Education provision muddies Kan. budget talks

Pittsburg State University President Steve Scott, left, and Emporia State University President Michael Shonrock await the start of budget negotiations Thursday, May 16, 2013, at the Statehouse in Topeka, Kan. Legislators are trying to settle differences in House and Senate proposals to cut funding for higher education in the 2014 state budget. (AP Photo/John Milburn)
Pittsburg State University President Steve Scott, left, and Emporia State University President Michael Shonrock await the start of budget negotiations Thursday, May 16, 2013, at the Statehouse in Topeka, Kan. Legislators are trying to settle differences in House and Senate proposals to cut funding for higher education in the 2014 state budget. (AP Photo/John Milburn)

TOPEKA, Kan. (AP) — Kansas education advocates say they were surprised by a provision added to the 2014 state budget banning the spending of any money to implement the national Common Core standards for math and reading.

The provision, introduced Thursday by Senate Ways and Means Chairman Ty Masterson, says no money could be spent to implement the new standards, which have been adopted by more than 40 states. The provision also covers the Next Generation Science Standards which Kansas educators helped develop but the State Board of Education is yet to adopt.

“There is a general resistance to the federal government imposing on our schools,” said Masterson, an Andover Republican.

The provision, which also applies to the 2015 budget, mirrors language of a bill that failed to get out of the House Education Committee earlier in the session. Several conservative legislators have argued that Kansas can’t afford the price of implementing the standards, or the strings that may be associated with following them, such as the reporting of student data to the U.S. Department of Education.

Rep. John Bradford, a Lansing Republican and member of the House Education Committee, was confident the provision would survive the budget debate. Bradford said a handful of states, including Indiana, were rethinking adoption of Common Core and “if that many states are pulling out, there has to be flaws in it.”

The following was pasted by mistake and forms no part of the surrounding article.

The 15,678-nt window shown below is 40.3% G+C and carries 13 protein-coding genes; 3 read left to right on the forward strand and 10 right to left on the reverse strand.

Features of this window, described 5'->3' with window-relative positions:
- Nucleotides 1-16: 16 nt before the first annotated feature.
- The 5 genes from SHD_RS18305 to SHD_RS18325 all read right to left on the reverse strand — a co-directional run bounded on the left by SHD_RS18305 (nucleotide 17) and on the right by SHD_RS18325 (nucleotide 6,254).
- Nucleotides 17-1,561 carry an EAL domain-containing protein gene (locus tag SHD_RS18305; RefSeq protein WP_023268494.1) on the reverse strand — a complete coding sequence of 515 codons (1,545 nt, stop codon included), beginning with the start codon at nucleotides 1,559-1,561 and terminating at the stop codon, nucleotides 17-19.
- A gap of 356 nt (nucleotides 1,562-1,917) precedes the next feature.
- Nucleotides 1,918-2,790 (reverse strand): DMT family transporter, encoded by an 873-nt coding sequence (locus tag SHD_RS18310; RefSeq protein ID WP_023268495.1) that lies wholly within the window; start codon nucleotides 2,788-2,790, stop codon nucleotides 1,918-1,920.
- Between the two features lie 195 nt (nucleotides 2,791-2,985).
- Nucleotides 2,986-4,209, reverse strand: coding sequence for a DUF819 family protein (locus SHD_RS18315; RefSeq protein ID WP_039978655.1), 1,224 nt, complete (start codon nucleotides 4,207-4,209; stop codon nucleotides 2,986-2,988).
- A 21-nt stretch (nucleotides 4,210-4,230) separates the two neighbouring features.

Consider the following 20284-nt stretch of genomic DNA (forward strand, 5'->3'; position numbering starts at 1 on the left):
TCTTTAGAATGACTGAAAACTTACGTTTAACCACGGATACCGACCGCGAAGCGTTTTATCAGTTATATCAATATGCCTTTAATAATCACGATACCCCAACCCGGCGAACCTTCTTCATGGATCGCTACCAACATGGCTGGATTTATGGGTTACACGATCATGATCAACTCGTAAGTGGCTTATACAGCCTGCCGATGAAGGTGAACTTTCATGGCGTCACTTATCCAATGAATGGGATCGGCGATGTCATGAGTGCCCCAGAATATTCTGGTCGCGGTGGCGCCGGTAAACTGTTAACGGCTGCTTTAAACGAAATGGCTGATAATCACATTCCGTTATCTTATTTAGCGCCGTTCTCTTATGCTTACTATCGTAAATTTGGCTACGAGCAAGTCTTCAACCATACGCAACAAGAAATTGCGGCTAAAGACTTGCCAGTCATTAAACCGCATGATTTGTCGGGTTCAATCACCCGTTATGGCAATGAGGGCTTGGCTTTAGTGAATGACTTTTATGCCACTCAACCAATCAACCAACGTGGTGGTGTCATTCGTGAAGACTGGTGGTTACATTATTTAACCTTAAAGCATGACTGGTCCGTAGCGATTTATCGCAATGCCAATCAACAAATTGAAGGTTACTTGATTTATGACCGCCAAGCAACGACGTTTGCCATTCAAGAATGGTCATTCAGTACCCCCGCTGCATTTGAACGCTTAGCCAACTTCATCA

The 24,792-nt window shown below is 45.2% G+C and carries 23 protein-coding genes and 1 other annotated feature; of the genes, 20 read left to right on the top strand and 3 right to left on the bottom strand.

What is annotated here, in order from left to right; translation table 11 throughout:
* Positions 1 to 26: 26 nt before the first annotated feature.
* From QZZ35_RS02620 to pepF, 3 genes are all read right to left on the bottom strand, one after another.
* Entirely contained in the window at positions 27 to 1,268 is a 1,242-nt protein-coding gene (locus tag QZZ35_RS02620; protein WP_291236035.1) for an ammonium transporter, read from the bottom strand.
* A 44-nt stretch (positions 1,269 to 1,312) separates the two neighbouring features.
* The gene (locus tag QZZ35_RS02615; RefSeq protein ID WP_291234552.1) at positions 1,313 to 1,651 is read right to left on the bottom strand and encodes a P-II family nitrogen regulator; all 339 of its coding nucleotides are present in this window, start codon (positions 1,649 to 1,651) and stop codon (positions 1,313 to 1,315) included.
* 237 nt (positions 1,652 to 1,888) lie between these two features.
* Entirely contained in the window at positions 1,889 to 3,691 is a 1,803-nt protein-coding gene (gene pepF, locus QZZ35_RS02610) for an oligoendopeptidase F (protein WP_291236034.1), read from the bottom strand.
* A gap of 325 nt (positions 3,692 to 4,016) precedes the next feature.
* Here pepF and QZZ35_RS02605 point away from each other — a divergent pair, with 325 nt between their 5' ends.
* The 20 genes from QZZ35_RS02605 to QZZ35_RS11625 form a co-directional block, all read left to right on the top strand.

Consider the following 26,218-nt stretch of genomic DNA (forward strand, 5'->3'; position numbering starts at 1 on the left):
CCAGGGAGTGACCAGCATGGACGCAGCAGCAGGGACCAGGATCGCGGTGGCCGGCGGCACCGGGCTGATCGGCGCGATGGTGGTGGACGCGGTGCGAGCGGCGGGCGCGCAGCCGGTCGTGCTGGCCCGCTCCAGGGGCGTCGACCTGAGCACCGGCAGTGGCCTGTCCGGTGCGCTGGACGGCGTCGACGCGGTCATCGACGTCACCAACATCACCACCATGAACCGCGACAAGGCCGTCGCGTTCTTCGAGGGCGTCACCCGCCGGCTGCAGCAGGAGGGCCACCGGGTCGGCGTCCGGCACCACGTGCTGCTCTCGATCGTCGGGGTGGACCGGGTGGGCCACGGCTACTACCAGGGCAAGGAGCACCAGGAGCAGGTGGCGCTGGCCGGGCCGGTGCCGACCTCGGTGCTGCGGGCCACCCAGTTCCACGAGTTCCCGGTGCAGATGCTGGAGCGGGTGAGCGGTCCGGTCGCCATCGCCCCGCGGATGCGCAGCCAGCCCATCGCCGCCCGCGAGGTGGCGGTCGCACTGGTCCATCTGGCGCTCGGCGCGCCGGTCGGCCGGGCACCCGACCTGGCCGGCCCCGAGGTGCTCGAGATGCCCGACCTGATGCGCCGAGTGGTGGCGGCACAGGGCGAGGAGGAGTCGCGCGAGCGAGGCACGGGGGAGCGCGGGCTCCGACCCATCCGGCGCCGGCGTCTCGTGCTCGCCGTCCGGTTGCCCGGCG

“Education is local, should be local and controlled by the state,” he said. “We have good education in Kansas, why change it?”

But Sen. Laura Kelly said blocking Common Core makes no sense if legislators want more from public schools.

“We harangue our schools to get with it and make education better,” the Topeka Democrat said. “And when they are trying to move forward we slam the door on it.”

Critics of Common Core, including former state board member Walt Chappell of Wichita, maintain that Kansas was hoodwinked by other states and the federal government to adopt the standards. They argue that Kansas, and others, adopted the standards to chase federal grants aimed at improving student achievement and as an escape from the burdensome requirements of No Child Left Behind.

However, Chappell and others argued Tuesday before the State Board of Education that the states are now beholden to the federal government and fear that it will take local control away from school districts to set curriculum and will be forced to teach certain material viewed by some as indoctrinating students in a non-theistic view of the world or acceptance of homosexuality.

“When I heard about Common Core, I decided to check it out, and realized it was just the latest incursion of the federal government in its relentless pursuit of controlling our lives,” said Judy Smith, state director of Concerned Women for America.

According to its website, the group advocates to “bring Biblical principles into all levels of public policy.” The group has been active in Georgia seeking to get the state to opt out of Common Core.

Mark Tallman, lobbyist for the Kansas Association of School Boards, said if the provision takes effect it would leave districts that have already started implementing Common Core in limbo.

Many have hired teachers, provided professional development, purchased textbooks and aligned their curriculum to the new standards. It was unclear to Tallman if the language of the provision means that all comes to a halt and districts would have to do something else.

“I think our members will be looking at it closely,” Tallman said. “We clearly knew (the provision) was a possibility that it could be approached this way.”

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Online:

Kansas Legislature: http://www.kslegislature.org

Kansas Department of Education: http://www.ksde.org

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